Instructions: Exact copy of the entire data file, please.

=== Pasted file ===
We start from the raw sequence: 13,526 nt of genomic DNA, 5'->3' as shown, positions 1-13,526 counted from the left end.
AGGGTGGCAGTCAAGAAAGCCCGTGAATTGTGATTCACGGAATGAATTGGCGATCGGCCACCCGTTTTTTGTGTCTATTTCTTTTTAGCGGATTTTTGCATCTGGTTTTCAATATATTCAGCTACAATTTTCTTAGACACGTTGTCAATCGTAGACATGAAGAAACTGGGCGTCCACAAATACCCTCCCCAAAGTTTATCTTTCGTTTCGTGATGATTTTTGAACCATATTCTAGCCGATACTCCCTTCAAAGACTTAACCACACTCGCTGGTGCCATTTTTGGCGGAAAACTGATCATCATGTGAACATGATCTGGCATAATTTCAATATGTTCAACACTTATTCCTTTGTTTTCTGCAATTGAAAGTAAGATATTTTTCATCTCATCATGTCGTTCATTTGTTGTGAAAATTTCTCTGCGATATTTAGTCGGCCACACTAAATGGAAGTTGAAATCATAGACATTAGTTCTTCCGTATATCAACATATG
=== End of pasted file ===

We start from the raw sequence: 13,526 nt of genomic DNA, 5'->3' as shown, positions 1-13,526 counted from the left end.
AGGGTGGCAGTCAAGAAAGCCCGTGAATTGTGATTCACGGAATGAATTGGCGATCGGCCACCCGTTTTTTGTGTCTATTTCTTTTTAGCGGATTTTTGCATCTGGTTTTCAATATATTCAGCTACAATTTTCTTAGACACGTTGTCAATCGTAGACATGAAGAAACTGGGCGTCCACAAATACCCTCCCCAAAGTTTATCTTTCGTTTCGTGATGATTTTTGAACCATATTCTAGCCGATACTCCCTTCAAAGACTTAACCACACTCGCTGGTGCCATTTTTGGCGGAAAACTGATCATCATGTGAACATGATCTGGCATAATTTCAATATGTTCAACACTTATTCCTTTGTTTTCTGCAATTGAAAGTAAGATATTTTTCATCTCATCATGTCGTTCATTTGTTGTGAAAATTTCTCTGCGATATTTAGTCGGCCACACTAAATGGAAGTTGAAATCATAGACATTAGTTCTTCCGTATATCAACATATG